There’s something instinctive about burning wood to create fire. Since the dawn of civilisation, the dancing flames and crackling sound of burning wood have helped us keep safe and warm.
Even though gas and renewable heating sources offer modern alternatives to firewood, more people than ever are currently giving into their firestarter urges by buying a wood-burning stove.
If you’re one of those thinking about investing in a wood-burner, here’s our overview of the main things you need to consider.
Table of Contents
- 1 Choosing a style of stove for your home
- 2 What output is appropriate for the room/space you want to heat?
- 3 How big must the hearth be for a wood-burning stove?
- 4 What do they burn?
- 5 How much does it cost to source suitable firewood?
- 6 Do you want to boil water and heat a room as well?
- 7 Can I use a wood-burning stove in smoke control areas?
- 8 Do I need a chimney or air vent for a wood-burning stove?
- 9 What is an Airwash system?
- 10 Wood-burning stove maintenance and safety tips
- 11 Buying a wood-burning stove
Choosing a style of stove for your home
First, you’ll want to ensure your stove matches the interior decor of your home. From classical cast iron to appliances in a variety of colours and attractive finishes, stoves come in a wide array of designs nowadays.
Many people think that wood-burning stoves are only for people with large houses and lots of living space; however, we stock a huge selection of narrow stoves that are perfect for smaller spaces.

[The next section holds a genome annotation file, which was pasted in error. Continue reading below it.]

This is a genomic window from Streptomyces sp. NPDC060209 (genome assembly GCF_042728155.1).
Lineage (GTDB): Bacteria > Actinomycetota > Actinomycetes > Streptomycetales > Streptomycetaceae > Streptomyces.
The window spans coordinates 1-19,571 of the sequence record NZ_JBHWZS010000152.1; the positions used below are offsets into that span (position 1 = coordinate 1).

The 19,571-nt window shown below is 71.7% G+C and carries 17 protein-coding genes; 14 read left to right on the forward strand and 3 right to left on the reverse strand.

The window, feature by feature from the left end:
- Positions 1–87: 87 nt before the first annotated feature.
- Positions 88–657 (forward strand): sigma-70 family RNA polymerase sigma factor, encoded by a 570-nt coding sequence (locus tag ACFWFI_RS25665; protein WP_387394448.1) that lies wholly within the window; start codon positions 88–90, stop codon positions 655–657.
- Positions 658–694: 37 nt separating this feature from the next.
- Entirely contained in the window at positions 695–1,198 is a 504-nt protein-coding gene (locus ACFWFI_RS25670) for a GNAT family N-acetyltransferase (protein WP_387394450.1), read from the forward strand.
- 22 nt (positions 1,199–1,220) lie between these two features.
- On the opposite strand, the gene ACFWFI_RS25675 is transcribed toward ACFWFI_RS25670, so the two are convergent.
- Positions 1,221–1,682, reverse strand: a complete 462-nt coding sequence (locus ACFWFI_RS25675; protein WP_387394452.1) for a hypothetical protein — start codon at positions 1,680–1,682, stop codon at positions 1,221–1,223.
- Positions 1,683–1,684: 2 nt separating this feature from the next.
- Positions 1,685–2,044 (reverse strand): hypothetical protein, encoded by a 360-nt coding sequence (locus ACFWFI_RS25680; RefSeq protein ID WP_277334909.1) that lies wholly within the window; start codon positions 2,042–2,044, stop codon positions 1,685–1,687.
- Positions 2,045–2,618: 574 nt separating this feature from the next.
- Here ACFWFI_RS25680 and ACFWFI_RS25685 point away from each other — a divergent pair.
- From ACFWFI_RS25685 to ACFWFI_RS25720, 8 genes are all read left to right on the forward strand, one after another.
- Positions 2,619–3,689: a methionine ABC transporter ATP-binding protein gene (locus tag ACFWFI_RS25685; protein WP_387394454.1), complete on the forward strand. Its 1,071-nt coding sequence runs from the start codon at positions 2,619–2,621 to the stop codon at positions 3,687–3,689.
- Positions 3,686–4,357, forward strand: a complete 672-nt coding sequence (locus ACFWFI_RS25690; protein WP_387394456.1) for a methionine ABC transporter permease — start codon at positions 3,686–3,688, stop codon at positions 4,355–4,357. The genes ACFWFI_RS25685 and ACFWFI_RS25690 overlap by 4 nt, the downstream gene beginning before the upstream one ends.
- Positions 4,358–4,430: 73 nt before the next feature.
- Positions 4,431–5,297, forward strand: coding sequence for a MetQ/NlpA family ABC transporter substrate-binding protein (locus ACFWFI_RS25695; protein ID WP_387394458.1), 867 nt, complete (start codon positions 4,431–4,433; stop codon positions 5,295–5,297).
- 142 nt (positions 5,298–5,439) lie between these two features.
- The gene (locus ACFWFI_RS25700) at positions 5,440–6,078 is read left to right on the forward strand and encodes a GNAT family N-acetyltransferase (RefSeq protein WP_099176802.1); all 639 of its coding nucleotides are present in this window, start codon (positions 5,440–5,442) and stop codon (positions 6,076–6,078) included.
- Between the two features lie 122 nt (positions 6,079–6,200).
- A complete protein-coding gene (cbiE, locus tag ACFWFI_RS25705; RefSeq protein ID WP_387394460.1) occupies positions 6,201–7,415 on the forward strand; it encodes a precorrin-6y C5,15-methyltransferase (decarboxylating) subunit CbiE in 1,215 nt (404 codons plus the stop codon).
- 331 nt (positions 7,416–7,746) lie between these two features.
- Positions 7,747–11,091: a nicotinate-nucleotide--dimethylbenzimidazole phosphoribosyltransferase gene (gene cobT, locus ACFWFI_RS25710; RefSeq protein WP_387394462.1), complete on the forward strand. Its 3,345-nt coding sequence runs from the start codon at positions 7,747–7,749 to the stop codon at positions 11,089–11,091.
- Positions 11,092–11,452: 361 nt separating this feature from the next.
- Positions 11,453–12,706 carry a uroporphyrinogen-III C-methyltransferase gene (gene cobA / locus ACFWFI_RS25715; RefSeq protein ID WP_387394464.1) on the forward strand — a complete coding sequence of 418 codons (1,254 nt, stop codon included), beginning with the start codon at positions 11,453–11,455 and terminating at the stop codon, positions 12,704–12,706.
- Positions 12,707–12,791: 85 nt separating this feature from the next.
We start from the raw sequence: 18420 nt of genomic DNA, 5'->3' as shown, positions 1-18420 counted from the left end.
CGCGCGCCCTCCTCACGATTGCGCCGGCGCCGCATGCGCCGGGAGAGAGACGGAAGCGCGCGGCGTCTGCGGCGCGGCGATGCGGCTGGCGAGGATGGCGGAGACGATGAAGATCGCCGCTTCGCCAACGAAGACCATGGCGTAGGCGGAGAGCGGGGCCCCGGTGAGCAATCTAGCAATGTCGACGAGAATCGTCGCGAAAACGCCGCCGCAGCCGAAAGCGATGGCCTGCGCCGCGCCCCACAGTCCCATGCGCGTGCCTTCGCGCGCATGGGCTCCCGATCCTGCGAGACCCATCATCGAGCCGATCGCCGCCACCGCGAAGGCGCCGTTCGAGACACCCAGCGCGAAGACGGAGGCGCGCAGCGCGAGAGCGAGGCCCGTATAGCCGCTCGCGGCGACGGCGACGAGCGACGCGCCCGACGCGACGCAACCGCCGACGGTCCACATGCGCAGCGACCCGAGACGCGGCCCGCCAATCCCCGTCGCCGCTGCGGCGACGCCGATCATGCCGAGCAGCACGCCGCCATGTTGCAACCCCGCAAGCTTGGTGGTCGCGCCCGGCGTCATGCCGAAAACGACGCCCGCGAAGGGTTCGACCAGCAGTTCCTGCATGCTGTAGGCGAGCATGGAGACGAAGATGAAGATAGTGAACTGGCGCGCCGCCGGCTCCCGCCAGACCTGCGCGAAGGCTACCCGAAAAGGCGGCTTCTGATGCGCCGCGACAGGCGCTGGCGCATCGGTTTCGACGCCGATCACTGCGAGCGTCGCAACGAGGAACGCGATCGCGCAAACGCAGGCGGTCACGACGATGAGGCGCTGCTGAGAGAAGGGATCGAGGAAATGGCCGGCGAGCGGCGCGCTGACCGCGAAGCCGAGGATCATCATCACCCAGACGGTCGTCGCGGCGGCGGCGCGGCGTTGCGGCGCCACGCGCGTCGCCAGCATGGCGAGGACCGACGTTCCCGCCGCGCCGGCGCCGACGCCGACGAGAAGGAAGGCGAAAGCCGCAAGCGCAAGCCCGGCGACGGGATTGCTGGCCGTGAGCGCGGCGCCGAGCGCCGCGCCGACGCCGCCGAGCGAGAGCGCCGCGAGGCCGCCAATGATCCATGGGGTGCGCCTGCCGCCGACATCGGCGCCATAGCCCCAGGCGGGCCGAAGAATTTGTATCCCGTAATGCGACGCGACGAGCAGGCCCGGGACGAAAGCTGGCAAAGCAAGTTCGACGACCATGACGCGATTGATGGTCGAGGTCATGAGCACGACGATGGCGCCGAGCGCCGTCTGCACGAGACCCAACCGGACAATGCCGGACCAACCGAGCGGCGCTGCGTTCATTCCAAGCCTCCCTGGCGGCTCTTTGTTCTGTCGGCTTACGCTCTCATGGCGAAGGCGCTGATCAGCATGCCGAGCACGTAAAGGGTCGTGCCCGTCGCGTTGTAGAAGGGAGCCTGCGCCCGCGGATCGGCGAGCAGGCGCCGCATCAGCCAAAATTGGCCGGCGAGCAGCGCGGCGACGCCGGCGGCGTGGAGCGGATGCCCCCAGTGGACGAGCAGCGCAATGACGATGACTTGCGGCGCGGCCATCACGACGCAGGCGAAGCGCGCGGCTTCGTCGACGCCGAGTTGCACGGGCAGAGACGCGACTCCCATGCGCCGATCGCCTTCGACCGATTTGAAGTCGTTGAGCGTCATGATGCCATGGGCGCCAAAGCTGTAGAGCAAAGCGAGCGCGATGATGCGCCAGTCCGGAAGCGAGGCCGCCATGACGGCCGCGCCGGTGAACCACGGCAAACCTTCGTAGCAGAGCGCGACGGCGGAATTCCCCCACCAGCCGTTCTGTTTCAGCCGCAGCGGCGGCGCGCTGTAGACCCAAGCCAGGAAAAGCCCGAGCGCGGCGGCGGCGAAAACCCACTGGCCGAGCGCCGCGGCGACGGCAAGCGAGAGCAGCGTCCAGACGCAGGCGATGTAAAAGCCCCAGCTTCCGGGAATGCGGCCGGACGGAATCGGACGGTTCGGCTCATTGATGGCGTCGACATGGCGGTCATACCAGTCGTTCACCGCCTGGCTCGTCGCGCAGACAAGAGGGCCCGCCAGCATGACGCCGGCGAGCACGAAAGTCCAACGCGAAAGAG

What output is appropriate for the room/space you want to heat?
The ideal temperature for health and wellbeing is between 18ºC and 21ºC. To heat a room in this temperature range, you will need approximately 1kW of heat output for every 14 cubic metres of space (volume).
For example, if the width of your room is 5 metres, the length is 6 metres and the height is 3 metres, the volume will measure 90 cubic metres. This will mean that you’ll need a wood-burning stove with over 6Kw output to heat the room to the temperature desired.
It’s important to note that glazed or non-glazed windows, insulation, the age of your home and a range of other factors will influence heat requirements. However, you can get a rough idea of the heat output needed from your stove by using our KiloWatt Calculator.
How big must the hearth be for a wood-burning stove?
According to the Stove Industry Alliance, when installing a stove in the recess of an open fireplace, the hearth must extend 20 inches in front of the stove and six inches either side. The hearth for a stove that has doors which open out must extend to at least 12 inches from the front of the stove.
What do they burn?
This might sound obvious, but wood-burning stoves burn wood – and nothing else. Under no circumstances should coal or smokeless fuels be set alight in a wood-burner. If you think you might want to burn coal in addition to wood, a multi-fuel stove will allow you to enjoy the best of both worlds.
Show me a selection of multi-fuel stoves.
How much does it cost to source suitable firewood?
For wood-burning stoves to reach their full potential, you need to use the right wood. The general rule to follow when burning wood is drier equals better. Using damp logs with high levels of moisture will reduce your stove’s output and typically creates a lot of smoke.
The price of wood varies from region to region. According to Which? kiln-dried wood is the most expensive and freshly cut logs, which still have a high level of moisture, tend to be the least expensive; however, kiln-dried wood offers the best heat output.